'User_ID': str(uuid.uuid1())}

result = producer.send('dsp', data)

To implement the streaming model pipeline, we’ll use PySpark with a Python UDF to apply model predictions as new elements arrive. A Python UDF operates on a single row, while a Pandas UDF operates on a partition of rows. The code for this pipeline is shown in the PySpark snippet below, which first trains a model on the driver node, sets up a data sink for a Kafka stream, defines a UDF for applying a ML model, and then publishes the scores to a new topic as a pipeline output.

from pyspark.sql.types import StringTypeimport json import pandas as pd

from sklearn.linear_model import LogisticRegression

# build a logistic regression model
gamesDF = pd.read_csv(" master/Recommendations/games-expand.csv")model = LogisticRegression()[:,0:10], gamesDF['label'])

# define the UDF for scoring users
def score(row): d = json.loads(row) p = pd.DataFrame.from_dict(d, orient = "index").transpose() pred = model.predict_proba(p.iloc[:,0:10])[0][0] result = {'User_ID': d['User_ID'], 'pred': pred }

return str(json.dumps(result))

# read from Kafka
df = spark.readStream.format("kafka") .option("kafka.bootstrap.servers", "{external_ip}:9092")

.option("subscribe", "dsp").load()

# select the value field and apply the UDF
df = df.selectExpr("CAST(value AS STRING)")score_udf = udf(score, StringType())

df = score_udf("value").alias("value"))

# Write results to Kafka
query = df.writeStream.format("kafka") .option("kafka.bootstrap.servers", "{external_ip}:9092") .option("topic", "preds")

.option("checkpointLocation", "/temp").start()

The script first trains a logistic regression model using data fetched from GitHub. The model object is created on the driver node, but is copied to the worker nodes when used by the UDF. The next step is to define a UDF that we’ll apply to streaming records in the pipeline. The Python UDF takes a string as input, converts the string to a dictionary using the json library, and then converts the dictionary into a Pandas dataframe. The dataframe is passed to the model object and the UDF returns a string representation of a dictionary object with User_ID and pred keys, where the prediction value is the propensity of the user to purchase a specific game.

The next three steps in the pipeline define the PySpark streaming workflow. The readStream call sets up the connection to the Kafka broker and subscribes to the dsp topic. Next, a select statement is used to cast the value column of streaming records to a string before passing the value to the UDF, and then creating a new dataframe using the result of the Python UDF. The last step writes the output dataframe to the preds topic, using a local directory as a checkpoint location for Kafka. These three steps run as part of a continuous processing workflow, where the steps do not complete, but instead suspend execution until new data arrives. The result is a streaming DAG of operations that processes data as it arrives.

When running a streaming pipeline, Databricks will show details about the workflow below the cell, as shown in Figure 8.1. The green icon identifies that this is a streaming operation that will continue to execute until terminated. There are also charts that visualize data throughput and latency. For a production pipeline, it’s useful to run code using orchestration tools such as Airflow with the Databricks operator, but the notebook environment does provide a useful environment to run and debug streaming pipelines.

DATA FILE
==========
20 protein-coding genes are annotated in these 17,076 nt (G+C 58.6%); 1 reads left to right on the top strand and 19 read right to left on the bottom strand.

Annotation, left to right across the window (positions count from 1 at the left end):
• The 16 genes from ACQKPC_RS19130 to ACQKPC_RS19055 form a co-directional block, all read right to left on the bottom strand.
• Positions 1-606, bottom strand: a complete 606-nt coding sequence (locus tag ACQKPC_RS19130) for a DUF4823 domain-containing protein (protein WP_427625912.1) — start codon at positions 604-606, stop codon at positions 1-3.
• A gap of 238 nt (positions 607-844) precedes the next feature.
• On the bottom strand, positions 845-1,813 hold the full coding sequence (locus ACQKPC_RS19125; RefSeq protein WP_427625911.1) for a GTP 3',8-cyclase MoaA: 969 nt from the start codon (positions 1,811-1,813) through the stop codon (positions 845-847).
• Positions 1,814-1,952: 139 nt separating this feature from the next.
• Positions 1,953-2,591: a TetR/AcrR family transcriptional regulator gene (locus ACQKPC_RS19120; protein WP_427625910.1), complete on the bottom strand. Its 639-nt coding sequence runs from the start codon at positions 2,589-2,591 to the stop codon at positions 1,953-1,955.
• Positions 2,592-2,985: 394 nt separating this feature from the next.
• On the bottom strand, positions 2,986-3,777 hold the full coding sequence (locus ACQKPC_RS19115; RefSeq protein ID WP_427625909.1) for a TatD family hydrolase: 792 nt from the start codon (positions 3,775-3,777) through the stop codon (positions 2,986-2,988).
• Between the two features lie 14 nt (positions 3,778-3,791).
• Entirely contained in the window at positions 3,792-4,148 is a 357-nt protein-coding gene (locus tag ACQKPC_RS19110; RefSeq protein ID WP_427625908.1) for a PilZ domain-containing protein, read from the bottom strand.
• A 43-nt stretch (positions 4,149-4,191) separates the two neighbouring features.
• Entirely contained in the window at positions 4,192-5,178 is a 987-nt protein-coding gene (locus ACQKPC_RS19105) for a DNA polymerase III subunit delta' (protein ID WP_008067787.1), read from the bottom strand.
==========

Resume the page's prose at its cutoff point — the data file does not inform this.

FIGURE 8.1: Visualizing stream processing in Databricks.

Now that we are streaming model predictions to a new topic, we’ll need to create a new consumer for these messages. The Python snippet below shows to consume messages from the broker for the new predictions topic. The only change from the prior consumer is the IP address and the deserializer function, which no longer applies an encoding before converting the string to a dictionary.

from kafka import KafkaConsumer
from json import loads
consumer = KafkaConsumer('preds', bootstrap_servers=['{external_ip}:9092'],

value_deserializer=lambda x: loads(x))

for x in consumer:

We now have everything in place in order to test out the streaming pipeline with Spark streaming and Kafka. First, run the PySpark pipeline in a Databricks cell. Next, run the consumer script in a Jupyter notebook. To complete the workflow, run the producer script in a separate Jupyter notebook to pass a message to the pipeline. The result should be a prediction dictionary printed to the console of the consumer notebook, as shown below.

{'User_ID': '4be94cd4-21e7-11ea-ae04-8c8590b3eee6', 
'pred': 0.9325488640736544}

We now have a PySpark streaming pipeline that applies model predictions with near real-time performance. There’s additional tuning that we can perform to get this latency to within one millisecond, which is useful for a variety of model and web applications. The benefit of using Spark to perform model application is that we can scale the cluster to match demand and can swap in new pipelines as needed to provide model updates. Spark streaming was initially a bit tricky to get up and running, but the recent enhancements have made it much easier to get working with model application pipelines. In this pipeline we used a simple regression model, but the streaming workflows can also be used for deep learning tasks, such as image classification.

8.3 Conclusion

We first explored Kafka as a streaming message platform and built a real-time pipeline using structure streaming and PySpark. Next, we built a steaming Dataflow pipeline reusing components from the past chapter that now interface with the PubSub streaming service. Kafka is typically going to provide the best performance in terms of latency between these two message brokers, but it takes significantly more resources to maintain this type of infrastructure versus using a managed solution. For small teams getting started, PubSub or Kinesis provide great options for scaling to match demand while reducing DevOps support.